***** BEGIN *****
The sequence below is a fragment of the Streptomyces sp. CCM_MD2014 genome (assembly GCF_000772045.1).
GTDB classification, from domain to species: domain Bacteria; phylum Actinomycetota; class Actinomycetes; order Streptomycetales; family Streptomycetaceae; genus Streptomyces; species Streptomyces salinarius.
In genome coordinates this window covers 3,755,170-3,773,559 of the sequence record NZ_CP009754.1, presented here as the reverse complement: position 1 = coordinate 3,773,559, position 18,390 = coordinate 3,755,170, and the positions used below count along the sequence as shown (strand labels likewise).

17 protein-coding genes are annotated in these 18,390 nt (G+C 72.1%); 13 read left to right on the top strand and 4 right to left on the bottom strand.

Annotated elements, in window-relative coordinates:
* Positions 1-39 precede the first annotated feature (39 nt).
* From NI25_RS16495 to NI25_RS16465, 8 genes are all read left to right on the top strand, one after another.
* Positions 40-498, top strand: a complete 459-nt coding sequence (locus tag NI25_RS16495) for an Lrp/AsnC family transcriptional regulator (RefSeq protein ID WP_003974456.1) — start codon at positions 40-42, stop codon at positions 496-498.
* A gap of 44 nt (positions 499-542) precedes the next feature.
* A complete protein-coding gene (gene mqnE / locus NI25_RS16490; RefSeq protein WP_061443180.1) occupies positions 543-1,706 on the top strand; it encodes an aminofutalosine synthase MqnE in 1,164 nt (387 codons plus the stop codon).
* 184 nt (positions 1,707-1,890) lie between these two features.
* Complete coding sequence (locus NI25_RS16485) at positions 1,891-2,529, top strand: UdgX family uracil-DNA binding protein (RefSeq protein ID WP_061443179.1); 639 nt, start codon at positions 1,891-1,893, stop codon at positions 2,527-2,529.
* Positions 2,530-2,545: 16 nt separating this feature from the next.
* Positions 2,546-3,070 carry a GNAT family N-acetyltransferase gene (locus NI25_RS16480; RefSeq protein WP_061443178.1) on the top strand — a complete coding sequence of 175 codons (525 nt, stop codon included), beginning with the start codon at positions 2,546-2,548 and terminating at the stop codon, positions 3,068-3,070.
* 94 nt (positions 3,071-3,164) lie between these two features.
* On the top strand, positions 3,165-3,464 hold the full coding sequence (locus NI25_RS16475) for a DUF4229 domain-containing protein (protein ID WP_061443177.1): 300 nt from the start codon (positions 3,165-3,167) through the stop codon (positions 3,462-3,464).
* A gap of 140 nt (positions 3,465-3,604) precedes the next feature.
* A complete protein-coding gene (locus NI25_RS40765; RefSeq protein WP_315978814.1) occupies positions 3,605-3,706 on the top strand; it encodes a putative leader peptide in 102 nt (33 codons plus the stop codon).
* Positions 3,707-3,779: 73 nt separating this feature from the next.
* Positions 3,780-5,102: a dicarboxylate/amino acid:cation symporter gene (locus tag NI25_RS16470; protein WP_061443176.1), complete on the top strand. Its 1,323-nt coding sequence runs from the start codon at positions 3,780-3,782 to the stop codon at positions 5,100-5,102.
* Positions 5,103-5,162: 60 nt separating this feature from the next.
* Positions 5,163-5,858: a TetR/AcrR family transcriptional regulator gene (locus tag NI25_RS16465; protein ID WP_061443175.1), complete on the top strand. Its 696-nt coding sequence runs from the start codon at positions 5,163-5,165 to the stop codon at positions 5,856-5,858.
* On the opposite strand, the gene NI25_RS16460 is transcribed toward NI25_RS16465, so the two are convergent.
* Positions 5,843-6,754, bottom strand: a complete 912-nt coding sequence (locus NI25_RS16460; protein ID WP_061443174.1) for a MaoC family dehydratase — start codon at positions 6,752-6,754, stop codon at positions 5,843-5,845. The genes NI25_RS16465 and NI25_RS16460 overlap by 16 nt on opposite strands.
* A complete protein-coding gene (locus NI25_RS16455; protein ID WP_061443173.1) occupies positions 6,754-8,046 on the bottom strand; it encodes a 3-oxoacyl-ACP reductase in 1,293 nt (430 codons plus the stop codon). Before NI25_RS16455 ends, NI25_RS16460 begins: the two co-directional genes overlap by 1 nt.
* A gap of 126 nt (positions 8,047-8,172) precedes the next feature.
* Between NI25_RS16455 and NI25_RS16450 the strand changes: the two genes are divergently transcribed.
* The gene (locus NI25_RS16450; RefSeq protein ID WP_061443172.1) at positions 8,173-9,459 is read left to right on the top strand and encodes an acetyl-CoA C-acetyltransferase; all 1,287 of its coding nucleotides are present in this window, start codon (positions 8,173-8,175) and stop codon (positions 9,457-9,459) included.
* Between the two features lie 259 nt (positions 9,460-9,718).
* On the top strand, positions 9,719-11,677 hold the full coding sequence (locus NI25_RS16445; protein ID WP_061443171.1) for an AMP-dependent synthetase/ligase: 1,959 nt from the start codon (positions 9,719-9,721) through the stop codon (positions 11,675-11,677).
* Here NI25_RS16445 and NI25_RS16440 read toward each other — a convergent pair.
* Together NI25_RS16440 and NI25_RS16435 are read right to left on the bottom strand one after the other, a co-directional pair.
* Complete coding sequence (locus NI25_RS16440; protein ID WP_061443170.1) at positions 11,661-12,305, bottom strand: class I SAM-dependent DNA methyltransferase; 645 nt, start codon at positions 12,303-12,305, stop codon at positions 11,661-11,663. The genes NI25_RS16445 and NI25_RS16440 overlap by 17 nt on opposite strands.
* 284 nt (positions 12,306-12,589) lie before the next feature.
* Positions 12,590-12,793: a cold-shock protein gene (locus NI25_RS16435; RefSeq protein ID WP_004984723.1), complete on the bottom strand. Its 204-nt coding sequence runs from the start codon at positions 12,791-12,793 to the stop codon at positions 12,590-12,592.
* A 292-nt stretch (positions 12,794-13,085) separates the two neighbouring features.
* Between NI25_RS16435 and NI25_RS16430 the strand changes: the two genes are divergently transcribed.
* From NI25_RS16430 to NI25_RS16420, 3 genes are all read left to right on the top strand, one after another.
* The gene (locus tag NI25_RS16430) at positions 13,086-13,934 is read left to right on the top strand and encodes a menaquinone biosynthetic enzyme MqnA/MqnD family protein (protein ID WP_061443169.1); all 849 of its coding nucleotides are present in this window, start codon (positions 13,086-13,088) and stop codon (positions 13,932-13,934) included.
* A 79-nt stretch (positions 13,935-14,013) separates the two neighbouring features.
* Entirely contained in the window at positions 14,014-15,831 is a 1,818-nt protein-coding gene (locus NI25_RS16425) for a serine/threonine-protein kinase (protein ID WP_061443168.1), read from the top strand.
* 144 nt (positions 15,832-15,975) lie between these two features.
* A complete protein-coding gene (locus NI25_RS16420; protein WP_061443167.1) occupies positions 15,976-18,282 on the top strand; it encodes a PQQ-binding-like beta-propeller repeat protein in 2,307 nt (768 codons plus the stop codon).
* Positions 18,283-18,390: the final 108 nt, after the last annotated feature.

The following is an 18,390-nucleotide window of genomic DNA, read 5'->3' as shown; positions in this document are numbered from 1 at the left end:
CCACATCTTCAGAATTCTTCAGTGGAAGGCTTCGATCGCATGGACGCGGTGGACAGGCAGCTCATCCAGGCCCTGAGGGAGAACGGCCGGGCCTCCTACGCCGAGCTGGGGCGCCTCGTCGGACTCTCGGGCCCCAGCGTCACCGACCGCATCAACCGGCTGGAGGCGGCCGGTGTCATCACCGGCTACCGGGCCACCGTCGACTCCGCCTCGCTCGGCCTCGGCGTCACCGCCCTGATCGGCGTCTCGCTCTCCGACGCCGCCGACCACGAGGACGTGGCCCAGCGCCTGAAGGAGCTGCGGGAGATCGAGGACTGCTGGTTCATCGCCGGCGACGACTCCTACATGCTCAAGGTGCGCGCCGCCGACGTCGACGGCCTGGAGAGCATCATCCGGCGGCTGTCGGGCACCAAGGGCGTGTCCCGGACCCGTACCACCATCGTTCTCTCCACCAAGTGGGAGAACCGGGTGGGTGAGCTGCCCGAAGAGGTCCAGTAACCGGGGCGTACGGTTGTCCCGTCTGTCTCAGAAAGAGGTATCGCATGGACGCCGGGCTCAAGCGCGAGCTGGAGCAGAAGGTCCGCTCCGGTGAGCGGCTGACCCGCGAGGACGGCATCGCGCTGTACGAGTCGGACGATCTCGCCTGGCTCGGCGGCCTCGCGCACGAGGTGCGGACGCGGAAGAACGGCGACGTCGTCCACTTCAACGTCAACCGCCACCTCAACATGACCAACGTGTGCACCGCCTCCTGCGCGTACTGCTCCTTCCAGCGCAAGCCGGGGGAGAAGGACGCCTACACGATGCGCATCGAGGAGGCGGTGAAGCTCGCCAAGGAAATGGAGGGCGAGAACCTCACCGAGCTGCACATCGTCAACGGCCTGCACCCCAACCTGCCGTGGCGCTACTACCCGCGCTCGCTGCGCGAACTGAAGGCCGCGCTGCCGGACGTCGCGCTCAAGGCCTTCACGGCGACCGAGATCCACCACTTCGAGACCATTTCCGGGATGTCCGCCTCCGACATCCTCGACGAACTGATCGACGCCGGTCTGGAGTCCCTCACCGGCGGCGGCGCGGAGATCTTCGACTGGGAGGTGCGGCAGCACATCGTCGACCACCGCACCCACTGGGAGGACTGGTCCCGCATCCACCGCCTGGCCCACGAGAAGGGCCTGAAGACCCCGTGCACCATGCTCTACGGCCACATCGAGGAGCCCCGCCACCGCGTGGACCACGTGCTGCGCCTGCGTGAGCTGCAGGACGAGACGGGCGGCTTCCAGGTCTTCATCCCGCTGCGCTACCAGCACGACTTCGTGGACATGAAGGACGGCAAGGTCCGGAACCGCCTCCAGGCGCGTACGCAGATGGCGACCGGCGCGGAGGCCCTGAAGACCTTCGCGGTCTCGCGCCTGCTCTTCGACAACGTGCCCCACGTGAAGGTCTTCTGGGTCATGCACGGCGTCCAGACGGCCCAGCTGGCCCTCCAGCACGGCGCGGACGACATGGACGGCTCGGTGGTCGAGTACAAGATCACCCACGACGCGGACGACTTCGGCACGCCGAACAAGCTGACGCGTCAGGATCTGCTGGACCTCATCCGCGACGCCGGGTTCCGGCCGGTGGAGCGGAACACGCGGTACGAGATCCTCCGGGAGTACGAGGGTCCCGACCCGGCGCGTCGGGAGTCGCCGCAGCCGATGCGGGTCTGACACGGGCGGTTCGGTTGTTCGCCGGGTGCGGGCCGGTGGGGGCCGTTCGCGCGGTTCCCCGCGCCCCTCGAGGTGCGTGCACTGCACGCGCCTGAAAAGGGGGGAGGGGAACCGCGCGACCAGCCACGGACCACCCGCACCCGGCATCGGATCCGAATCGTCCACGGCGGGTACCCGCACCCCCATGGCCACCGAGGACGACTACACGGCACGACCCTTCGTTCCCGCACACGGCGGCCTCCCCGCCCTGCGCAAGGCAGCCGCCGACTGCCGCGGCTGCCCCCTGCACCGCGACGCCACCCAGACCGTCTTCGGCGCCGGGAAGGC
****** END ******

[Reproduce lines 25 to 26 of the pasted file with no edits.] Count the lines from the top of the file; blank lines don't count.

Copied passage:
* A complete protein-coding gene (locus NI25_RS16455; protein ID WP_061443173.1) occupies positions 6,754-8,046 on the bottom strand; it encodes a 3-oxoacyl-ACP reductase in 1,293 nt (430 codons plus the stop codon). Before NI25_RS16455 ends, NI25_RS16460 begins: the two co-directional genes overlap by 1 nt.
* A gap of 126 nt (positions 8,047-8,172) precedes the next feature.